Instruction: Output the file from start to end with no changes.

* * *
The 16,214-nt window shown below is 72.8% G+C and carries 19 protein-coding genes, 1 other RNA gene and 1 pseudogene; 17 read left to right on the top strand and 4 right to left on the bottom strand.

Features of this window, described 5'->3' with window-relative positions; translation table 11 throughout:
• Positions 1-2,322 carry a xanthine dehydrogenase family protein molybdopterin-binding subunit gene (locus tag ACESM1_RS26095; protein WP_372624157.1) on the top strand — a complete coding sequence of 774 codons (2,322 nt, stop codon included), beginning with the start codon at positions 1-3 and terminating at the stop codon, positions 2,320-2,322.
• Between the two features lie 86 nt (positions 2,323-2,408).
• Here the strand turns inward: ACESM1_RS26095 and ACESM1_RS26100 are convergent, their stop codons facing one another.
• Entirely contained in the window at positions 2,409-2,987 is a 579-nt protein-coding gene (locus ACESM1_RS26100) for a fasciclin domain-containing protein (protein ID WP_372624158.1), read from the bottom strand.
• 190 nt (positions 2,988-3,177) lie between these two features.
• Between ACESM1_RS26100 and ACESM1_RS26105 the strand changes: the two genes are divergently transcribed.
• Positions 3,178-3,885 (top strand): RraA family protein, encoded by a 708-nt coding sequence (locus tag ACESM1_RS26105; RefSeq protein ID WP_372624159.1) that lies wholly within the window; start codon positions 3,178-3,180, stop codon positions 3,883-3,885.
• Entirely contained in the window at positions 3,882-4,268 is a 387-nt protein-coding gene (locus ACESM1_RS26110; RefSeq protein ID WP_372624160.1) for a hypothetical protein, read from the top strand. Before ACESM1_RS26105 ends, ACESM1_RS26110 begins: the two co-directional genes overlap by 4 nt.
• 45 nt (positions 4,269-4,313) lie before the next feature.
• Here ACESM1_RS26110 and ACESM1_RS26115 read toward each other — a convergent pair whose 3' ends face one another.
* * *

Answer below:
The 16,214-nt window shown below is 72.8% G+C and carries 19 protein-coding genes, 1 other RNA gene and 1 pseudogene; 17 read left to right on the top strand and 4 right to left on the bottom strand.

Features of this window, described 5'->3' with window-relative positions; translation table 11 throughout:
• Positions 1-2,322 carry a xanthine dehydrogenase family protein molybdopterin-binding subunit gene (locus tag ACESM1_RS26095; protein WP_372624157.1) on the top strand — a complete coding sequence of 774 codons (2,322 nt, stop codon included), beginning with the start codon at positions 1-3 and terminating at the stop codon, positions 2,320-2,322.
• Between the two features lie 86 nt (positions 2,323-2,408).
• Here the strand turns inward: ACESM1_RS26095 and ACESM1_RS26100 are convergent, their stop codons facing one another.
• Entirely contained in the window at positions 2,409-2,987 is a 579-nt protein-coding gene (locus ACESM1_RS26100) for a fasciclin domain-containing protein (protein ID WP_372624158.1), read from the bottom strand.
• 190 nt (positions 2,988-3,177) lie between these two features.
• Between ACESM1_RS26100 and ACESM1_RS26105 the strand changes: the two genes are divergently transcribed.
• Positions 3,178-3,885 (top strand): RraA family protein, encoded by a 708-nt coding sequence (locus tag ACESM1_RS26105; RefSeq protein ID WP_372624159.1) that lies wholly within the window; start codon positions 3,178-3,180, stop codon positions 3,883-3,885.
• Entirely contained in the window at positions 3,882-4,268 is a 387-nt protein-coding gene (locus ACESM1_RS26110; RefSeq protein ID WP_372624160.1) for a hypothetical protein, read from the top strand. Before ACESM1_RS26105 ends, ACESM1_RS26110 begins: the two co-directional genes overlap by 4 nt.
• 45 nt (positions 4,269-4,313) lie before the next feature.
• Here ACESM1_RS26110 and ACESM1_RS26115 read toward each other — a convergent pair whose 3' ends face one another.